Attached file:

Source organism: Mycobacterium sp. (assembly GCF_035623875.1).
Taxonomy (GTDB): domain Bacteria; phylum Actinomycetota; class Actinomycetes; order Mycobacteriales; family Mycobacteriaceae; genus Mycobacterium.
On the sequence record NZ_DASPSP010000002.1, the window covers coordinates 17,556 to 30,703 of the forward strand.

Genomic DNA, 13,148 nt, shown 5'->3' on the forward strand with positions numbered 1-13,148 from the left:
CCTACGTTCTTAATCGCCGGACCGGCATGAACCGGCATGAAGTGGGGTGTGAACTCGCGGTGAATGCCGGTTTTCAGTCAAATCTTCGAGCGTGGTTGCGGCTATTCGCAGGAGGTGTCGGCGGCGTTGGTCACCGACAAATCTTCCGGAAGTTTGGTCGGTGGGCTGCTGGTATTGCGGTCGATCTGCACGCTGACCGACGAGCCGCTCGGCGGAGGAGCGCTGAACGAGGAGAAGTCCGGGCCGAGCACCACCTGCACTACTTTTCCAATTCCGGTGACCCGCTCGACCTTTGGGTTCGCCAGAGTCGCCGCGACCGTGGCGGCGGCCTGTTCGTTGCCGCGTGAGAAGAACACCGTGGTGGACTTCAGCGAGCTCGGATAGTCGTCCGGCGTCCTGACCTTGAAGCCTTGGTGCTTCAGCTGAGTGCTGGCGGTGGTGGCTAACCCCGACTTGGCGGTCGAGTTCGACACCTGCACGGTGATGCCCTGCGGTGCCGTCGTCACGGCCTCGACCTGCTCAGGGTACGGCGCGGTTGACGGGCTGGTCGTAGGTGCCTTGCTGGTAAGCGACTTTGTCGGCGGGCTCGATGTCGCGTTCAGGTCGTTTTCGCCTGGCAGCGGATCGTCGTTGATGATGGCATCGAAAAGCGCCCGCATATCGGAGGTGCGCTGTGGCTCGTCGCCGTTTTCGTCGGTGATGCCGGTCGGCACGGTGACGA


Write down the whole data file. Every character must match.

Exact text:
Source organism: Mycobacterium sp. (assembly GCF_035623875.1).
Taxonomy (GTDB): domain Bacteria; phylum Actinomycetota; class Actinomycetes; order Mycobacteriales; family Mycobacteriaceae; genus Mycobacterium.
On the sequence record NZ_DASPSP010000002.1, the window covers coordinates 17,556 to 30,703 of the forward strand.

Genomic DNA, 13,148 nt, shown 5'->3' on the forward strand with positions numbered 1-13,148 from the left:
CCTACGTTCTTAATCGCCGGACCGGCATGAACCGGCATGAAGTGGGGTGTGAACTCGCGGTGAATGCCGGTTTTCAGTCAAATCTTCGAGCGTGGTTGCGGCTATTCGCAGGAGGTGTCGGCGGCGTTGGTCACCGACAAATCTTCCGGAAGTTTGGTCGGTGGGCTGCTGGTATTGCGGTCGATCTGCACGCTGACCGACGAGCCGCTCGGCGGAGGAGCGCTGAACGAGGAGAAGTCCGGGCCGAGCACCACCTGCACTACTTTTCCAATTCCGGTGACCCGCTCGACCTTTGGGTTCGCCAGAGTCGCCGCGACCGTGGCGGCGGCCTGTTCGTTGCCGCGTGAGAAGAACACCGTGGTGGACTTCAGCGAGCTCGGATAGTCGTCCGGCGTCCTGACCTTGAAGCCTTGGTGCTTCAGCTGAGTGCTGGCGGTGGTGGCTAACCCCGACTTGGCGGTCGAGTTCGACACCTGCACGGTGATGCCCTGCGGTGCCGTCGTCACGGCCTCGACCTGCTCAGGGTACGGCGCGGTTGACGGGCTGGTCGTAGGTGCCTTGCTGGTAAGCGACTTTGTCGGCGGGCTCGATGTCGCGTTCAGGTCGTTTTCGCCTGGCAGCGGATCGTCGTTGATGATGGCATCGAAAAGCGCCCGCATATCGGAGGTGCGCTGTGGCTCGTCGCCGTTTTCGTCGGTGATGCCGGTCGGCACGGTGACGA